Keith Richards and Mick, Jagger, 2013. Pic: SolarScott

Keith Richards and Mick, Jagger, 2013. Pic: SolarScott

Putting cynicism to one side (always necessary when reading about the Rolling Stones), and discreetly ignoring the mind-blowing ticket prices (general admission starts at $399, with an extra $99 to pitch your tent, and that’s before the wine pairing) could it all be worth it?

If you’re a hedge fund manager flying business class to Palm Springs the answer is a comfortable ‘yes’, not least because you can squeeze six legendary acts into three days while enjoying four course meals ($225, plus fees). Stomaching a Neil Young rant on the evils of corporate America is unlikely to present a problem breeze, particularly given the excellent bar facilities.

But for fans who are – to put it bluntly – poorer, there’s a less of a pull. Any rock listener worth his or her salt has seen some or all of these acts previously or, if they’re like me, has turned down the chance to.

More to the point, the groundbreaking recordings many of them have made have become, after half a century in some cases, separate from the acts themselves.

The 20-something Bob Dylan who performed the thin, wild mercury sound of Blonde on Blonde will not be in Indio, CA, nor will the angry Pete Townshend behind Won’t Get Fooled Again or the Roger Waters  who co-wrote Shine On You Crazy Diamond for his pal.

This music is out there, with a life of its own, long distanced from its composers.  Very little can bring us back 50 years in music, history or people’s lives – not even the opening riff of Satisfaction.

Mind you, it would be worth $399 to see the look on the hedge fund manager’s face when Bob Dylan embarks on an hour of Frank Sinatra covers.

Bob Dylan does it his way, London, 2011. Pic: Francisco Antunes

Bob Dylan does it his way, London, 2011. Pic: Francisco Antunes

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On ‘Blonde On Blonde’

Detail from Blonde On Blonde LP sleeve

Detail from Blonde On Blonde LP sleeve

I’m past the stage of thinking that a record can change your life. I’ve spent hours, days, sometimes even weeks lost in certain albums. And for me, that’s enough.

Any more – such as 18 discs of out-takes from one album – is too much, even if that album is Blonde On Blonde.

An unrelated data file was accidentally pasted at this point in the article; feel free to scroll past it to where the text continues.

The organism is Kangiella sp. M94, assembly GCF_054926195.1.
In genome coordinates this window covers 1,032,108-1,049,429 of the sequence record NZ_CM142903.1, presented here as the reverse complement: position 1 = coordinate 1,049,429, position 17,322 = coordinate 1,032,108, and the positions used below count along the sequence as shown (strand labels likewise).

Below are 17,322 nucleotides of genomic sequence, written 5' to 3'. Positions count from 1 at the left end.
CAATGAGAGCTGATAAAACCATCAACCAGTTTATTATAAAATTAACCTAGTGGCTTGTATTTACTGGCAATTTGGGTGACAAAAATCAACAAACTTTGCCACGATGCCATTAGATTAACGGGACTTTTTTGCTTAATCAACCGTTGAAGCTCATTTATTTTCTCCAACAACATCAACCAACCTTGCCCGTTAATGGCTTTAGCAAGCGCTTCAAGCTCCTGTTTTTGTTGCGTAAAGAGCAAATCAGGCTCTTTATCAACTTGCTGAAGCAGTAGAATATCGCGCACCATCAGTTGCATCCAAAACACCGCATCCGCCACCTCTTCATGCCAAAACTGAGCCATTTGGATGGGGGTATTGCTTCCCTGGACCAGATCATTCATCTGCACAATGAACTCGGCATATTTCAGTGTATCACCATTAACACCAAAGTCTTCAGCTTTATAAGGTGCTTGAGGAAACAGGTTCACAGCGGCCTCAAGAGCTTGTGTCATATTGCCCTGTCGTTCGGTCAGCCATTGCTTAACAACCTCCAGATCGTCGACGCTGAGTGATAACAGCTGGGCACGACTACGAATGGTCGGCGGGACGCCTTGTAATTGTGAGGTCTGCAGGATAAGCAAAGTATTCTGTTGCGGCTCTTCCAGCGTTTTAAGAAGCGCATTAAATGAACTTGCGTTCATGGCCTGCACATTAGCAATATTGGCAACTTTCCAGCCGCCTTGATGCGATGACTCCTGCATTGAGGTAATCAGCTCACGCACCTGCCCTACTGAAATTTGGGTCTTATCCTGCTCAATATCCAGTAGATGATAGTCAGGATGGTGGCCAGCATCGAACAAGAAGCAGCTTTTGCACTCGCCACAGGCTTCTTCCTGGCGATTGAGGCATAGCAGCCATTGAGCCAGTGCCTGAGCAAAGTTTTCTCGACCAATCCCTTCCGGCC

But not for many Bob Dylan fans, a sector admittedly not known for taking half-measures. Next month Columbia Records will release The Cutting Edge: The Bootleg Series Volume 12, 5,000 copies of which will be packaged in a limited collector’s edition, comprising 379 tracks crammed onto those 18 compact discs.

The ‘thin, wild mercury sound‘ has got a whole lot thicker.

News of The Cutting Edge made me wonder just how much Bob Dylan any one person needs to hear in their life; it also helped me realise that I’m becoming a simpler type of fan – one who’s happy with the original records, thanks.

I’ve been through my outlaw phase. The early days of bootlegs on eBay or, before that, Saturday afternoon visits to an old basement record store on Wicklow Street (whose name eludes me), which offered shelves of cassettes, all manner of live shows, outtakes and unreleased demos.

I still prize my Blood On The Tapes bootleg – the alternative Blood On The Tracks, cut by Dylan in New York with a stripped-down backing band shortly the later sessions used in the official release. And maybe one or two others.

But there it ends. It’s years since I’ve hunted down a particular session and, as time has passed, much of the better stuff has been cleaned up and officially released anyway.

Bob Dylan, 1963

Bob Dylan, 1963

The complete Witmark Demos, a bootleg passed to me with reverence by a college pal, was issued back in 2010. After a rush to the record store on the day of its release I returned home, slipped on disc one and waited to hear, down the decades, the coughing kid with the rough, golden touch I’d listened to 15 years earlier.

It sounded like what it was – a demo of a young, talented kid, rushing through what he had. The silver thread was missing.

Since then I’ve told l myself that I’ve changed – the younger man willing to spend hours listening to the same 1962 radio session over and over doesn’t have the time or the interest anymore. (That’s not to take from a powerful Death Of Emmett Till on the same recording).

But then I put on the studio albums, and one in particular always delivers – Blonde On Blonde, the record that emerged from the 379 tracks that make up The Cutting Edge.

Its 72 minutes brings much to mind – the Eason store on Church Street in Athlone, long gone, where I bought my first copy; the long, Guinness-and-chianti fuelled nights in college where it was a constant soundtrack; the many moments over the years when it’s come on, or come to mind. Different places, different times, different people – and always the same shambling opening line: “Well, they’ll stone you when you’re trying to be so good”.

But it’s not a nostalgia trip. The album is as live an experience today as it was when I first heard or, or when Dylan first cut it, in a studio in Nashville almost half a century ago.

And at its centre is a song I still can’t get my mind around, with lyrics which have haunted me down the years – heat pipes coughing, ghosts of electricity howling in the bones of a woman’s face, harmonicas playing skeleton keys and all-night girls riding the ‘D’ train.

One version of Visions Of Johanna is enough for any man.